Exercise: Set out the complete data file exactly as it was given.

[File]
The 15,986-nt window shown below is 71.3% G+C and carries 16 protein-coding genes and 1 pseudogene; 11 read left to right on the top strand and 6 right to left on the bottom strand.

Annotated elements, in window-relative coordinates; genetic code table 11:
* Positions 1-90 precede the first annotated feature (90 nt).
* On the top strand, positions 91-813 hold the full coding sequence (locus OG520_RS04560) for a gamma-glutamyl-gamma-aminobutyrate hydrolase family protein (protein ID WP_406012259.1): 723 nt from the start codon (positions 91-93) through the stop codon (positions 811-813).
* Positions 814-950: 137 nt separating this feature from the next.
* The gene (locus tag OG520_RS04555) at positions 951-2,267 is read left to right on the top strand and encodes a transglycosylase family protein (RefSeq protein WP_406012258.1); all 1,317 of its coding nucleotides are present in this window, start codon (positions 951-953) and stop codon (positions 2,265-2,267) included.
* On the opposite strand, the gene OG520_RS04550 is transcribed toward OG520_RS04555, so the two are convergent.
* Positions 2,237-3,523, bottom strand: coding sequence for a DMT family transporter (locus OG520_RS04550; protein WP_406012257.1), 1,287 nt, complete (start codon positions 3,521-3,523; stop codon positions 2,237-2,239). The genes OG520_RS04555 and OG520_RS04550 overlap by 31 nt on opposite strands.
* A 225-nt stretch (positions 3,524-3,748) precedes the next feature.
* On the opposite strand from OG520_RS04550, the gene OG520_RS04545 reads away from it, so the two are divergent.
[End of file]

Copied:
The 15,986-nt window shown below is 71.3% G+C and carries 16 protein-coding genes and 1 pseudogene; 11 read left to right on the top strand and 6 right to left on the bottom strand.

Annotated elements, in window-relative coordinates; genetic code table 11:
* Positions 1-90 precede the first annotated feature (90 nt).
* On the top strand, positions 91-813 hold the full coding sequence (locus OG520_RS04560) for a gamma-glutamyl-gamma-aminobutyrate hydrolase family protein (protein ID WP_406012259.1): 723 nt from the start codon (positions 91-93) through the stop codon (positions 811-813).
* Positions 814-950: 137 nt separating this feature from the next.
* The gene (locus tag OG520_RS04555) at positions 951-2,267 is read left to right on the top strand and encodes a transglycosylase family protein (RefSeq protein WP_406012258.1); all 1,317 of its coding nucleotides are present in this window, start codon (positions 951-953) and stop codon (positions 2,265-2,267) included.
* On the opposite strand, the gene OG520_RS04550 is transcribed toward OG520_RS04555, so the two are convergent.
* Positions 2,237-3,523, bottom strand: coding sequence for a DMT family transporter (locus OG520_RS04550; protein WP_406012257.1), 1,287 nt, complete (start codon positions 3,521-3,523; stop codon positions 2,237-2,239). The genes OG520_RS04555 and OG520_RS04550 overlap by 31 nt on opposite strands.
* A 225-nt stretch (positions 3,524-3,748) precedes the next feature.
* On the opposite strand from OG520_RS04550, the gene OG520_RS04545 reads away from it, so the two are divergent.